In Paris in the late 19th century (1874-1882), several artists who called themselves the Anonymous Society of Painters, Sculptors, Printmakers, etc. organized an exhibit that launched the movement called Impressionism. These artists, such as Eduoard Manet, Edgar Degas, Claude Monet, Pierre Auguste Renoir, and Mary Cassatt, sparked worldwide following and revolutionized Western conceptions of painting. Appearing to other artists to be a group, these independent painters with quite diverse artistic approaches, were only unified in their rejection by the official annual Salon (the Académie des Beaux-Arts which is a French academic organization that judges and awards selected artworks). Criticized for the unfinished, sketch like appearance of their work, more progressive critics praised them for their depiction of modern life.
Their subjects were commonplace including landscapes, leisure and recreation in open air or “en plein air” settings, using quick and spontaneous brushstrokes to depict the fluctuation of light. Their subjects were captured by observation rather than idealization and they sought to capture typical moments in life with no moral message, rather than poses or dramatic scenes. They put special emphasis on and paid attention to the effects of light, atmosphere and movement using bold treatments in form of color and space.
Japanese wood block prints influenced many of the Impressionists, as did photography. They added interesting perspectives such as from above, tilted or cropped. They also developed a new practice called “optical mixing” where they placed the colors side by side on the canvas allowing them to blended by the eye far afar. Today the works of Impressionists are recognized for their modern embodiment in rejection of established styles, the incorporation of new technology and ideas, and depiction of every day modern life.
The Siege of Paris during the Franco-Prussian War (1870–71), required reconstructing parts of the city that had been destroyed. The renovated city became a popular subject for Impressionists such as Camille Pissarro and Gustave Caillebotte. During this period, factories for manufacturing consumer goods were increasing. Fashion was becoming more prevalent in society and industry was being revolutionized. Directly affecting impressionism were scientific advances such as better quality brushes and synthetic paint pigments that became available.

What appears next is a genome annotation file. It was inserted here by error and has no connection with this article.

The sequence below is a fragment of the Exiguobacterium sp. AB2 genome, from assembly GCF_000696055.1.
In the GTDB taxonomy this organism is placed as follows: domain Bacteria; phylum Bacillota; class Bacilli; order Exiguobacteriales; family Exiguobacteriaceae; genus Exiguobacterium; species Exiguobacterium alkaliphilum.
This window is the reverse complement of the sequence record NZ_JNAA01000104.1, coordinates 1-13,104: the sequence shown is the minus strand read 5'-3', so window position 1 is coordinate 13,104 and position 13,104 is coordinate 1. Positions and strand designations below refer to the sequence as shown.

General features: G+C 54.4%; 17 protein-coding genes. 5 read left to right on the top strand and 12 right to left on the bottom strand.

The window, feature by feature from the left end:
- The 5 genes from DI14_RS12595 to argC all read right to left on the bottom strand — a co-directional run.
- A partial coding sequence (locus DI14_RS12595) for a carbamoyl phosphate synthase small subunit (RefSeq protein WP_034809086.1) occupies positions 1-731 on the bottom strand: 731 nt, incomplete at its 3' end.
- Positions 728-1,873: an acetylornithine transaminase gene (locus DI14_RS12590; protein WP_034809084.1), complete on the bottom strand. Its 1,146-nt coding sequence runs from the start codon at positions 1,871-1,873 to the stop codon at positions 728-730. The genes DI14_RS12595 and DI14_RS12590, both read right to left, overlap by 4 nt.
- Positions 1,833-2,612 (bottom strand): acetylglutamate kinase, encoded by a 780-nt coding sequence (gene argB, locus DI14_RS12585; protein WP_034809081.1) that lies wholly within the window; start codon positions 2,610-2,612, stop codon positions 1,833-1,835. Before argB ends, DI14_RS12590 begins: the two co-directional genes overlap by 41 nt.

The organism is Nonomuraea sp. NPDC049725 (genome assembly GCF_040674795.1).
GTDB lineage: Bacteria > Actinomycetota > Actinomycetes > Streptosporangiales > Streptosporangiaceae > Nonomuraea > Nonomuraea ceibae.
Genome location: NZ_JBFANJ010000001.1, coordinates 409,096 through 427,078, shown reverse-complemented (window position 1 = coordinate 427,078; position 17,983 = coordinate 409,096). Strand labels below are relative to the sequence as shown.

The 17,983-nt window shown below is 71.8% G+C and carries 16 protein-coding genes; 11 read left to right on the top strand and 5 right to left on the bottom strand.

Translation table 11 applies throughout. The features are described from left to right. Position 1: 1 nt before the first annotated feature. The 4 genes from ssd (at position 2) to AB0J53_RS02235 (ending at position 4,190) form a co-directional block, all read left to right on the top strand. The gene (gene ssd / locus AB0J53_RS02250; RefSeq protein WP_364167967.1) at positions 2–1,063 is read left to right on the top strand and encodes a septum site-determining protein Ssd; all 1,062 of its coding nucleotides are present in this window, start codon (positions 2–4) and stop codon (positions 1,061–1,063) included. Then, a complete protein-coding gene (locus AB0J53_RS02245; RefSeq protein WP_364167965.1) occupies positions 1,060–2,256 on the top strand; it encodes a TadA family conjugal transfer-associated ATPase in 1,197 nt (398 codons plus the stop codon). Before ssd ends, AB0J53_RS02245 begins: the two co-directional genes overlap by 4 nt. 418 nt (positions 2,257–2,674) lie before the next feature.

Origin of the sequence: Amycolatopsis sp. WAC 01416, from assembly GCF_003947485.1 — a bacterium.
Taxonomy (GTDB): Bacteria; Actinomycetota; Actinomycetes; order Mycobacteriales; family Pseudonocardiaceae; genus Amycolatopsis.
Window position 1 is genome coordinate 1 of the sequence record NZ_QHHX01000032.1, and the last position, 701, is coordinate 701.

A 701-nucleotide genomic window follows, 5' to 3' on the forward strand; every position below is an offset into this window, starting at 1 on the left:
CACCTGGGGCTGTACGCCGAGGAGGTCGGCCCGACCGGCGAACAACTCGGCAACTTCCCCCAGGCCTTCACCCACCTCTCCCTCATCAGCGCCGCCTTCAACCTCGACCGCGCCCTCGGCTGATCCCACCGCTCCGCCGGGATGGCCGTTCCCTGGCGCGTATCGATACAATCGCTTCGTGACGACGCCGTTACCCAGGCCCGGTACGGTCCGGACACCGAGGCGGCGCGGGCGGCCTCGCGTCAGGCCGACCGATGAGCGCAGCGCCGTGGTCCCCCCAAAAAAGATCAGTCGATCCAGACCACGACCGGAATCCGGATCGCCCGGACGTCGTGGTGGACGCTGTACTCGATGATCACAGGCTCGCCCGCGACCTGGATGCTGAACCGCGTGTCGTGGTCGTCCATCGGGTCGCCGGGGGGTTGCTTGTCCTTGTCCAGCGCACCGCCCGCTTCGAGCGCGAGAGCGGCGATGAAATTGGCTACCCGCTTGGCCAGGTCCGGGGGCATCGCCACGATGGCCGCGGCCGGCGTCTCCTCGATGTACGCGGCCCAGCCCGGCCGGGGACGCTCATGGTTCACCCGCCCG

Post-Impressionism came about later in 19th century (1880-1890’s) France. During that time, Edouard Vuillard, Pierre Bonnard, and Maurice Denis, members of a group of experimental artists known as the Nabis, played a significant role in the revival of decorative painting. Their experimentation with the arrangement of line and color was meant to function as a visual equivalent of nature without replicating its appearance. They also hoped to reassert the role of paint in decorating interior living spaces.
Influenced by Impressionists use of color, yet pushing the appearance of nature, especially stressing high-keyed color, they developed bold new styles using innovative brushwork and emphasizing geometric shapes and figures. These techniques are known as Divisionism or Pointillism and they contrast significantly with the short, spontaneous canvases of Impressionism. Contributing to these developments were the likes of Vincent Van Gogh, Paul Gaugin, and George Seurat. These techniques later influenced many abstract painters of the early 20th century.
Post-impressionists used impressionist techniques but took style to a completely new level. They embedded their works with more passion and synthesized reality through their personal vision. They searched for meaning in their art. The Post-Impressionists rejected Impressionism’s focus on spontaneous and naturalistic rendering of light and color. Instead, they placed emphasis on more meaningful and emotional content, formal order and structure. However, like the Impressionists, they stressed the artificiality of the picture. Both Impressionism and Post-Impressionism include some of the most famous works of modern art such as Monet’s “Waterlilies, a Series of Waterscapes”, and van Gogh’s “Starry Night”.
The “Impression Sunrise”, by Claude Monet is painting that led to the name of the Impressionist movement. The very characteristics known to Impressionism are seen here: The sketch-like appearance; short brush strokes; movement demonstrated in the appearance of waves and reflection of sunlight. The subject matter is commonplace. This painting was not meant to evoke emotion.
“The Red Vineyard”, by Vincent van Gogh is believed to be the only painting sold during his lifetime. As you can see, the appearance of movement is shown in the water with the waves and reflection of the sun. The main difference here is the use of high-keyed color and the geometric shapes of the subjects. Although many paintings were still open air in the Post-Impressionist movement, this particular work was done by memory the day after van Gogh walked through the vineyard. He was moved by the landscape and women working and attempted to capture how they toiled in the field.
Both Impressionism and Post-Impressionism planted seeds for modern art. They were both rejected during their time, yet they continue to be some of the most well-known and beloved of artistic movements and are the most sought after art style of all. If you were to look among prints of works from these periods side by side with modern day prints (specifically for home décor), you would most certainly see major influence. In fact, if you had no knowledge in this subject, you may not realize you are looking at something that was originally created over a century ago.
Courtney from Study Moose
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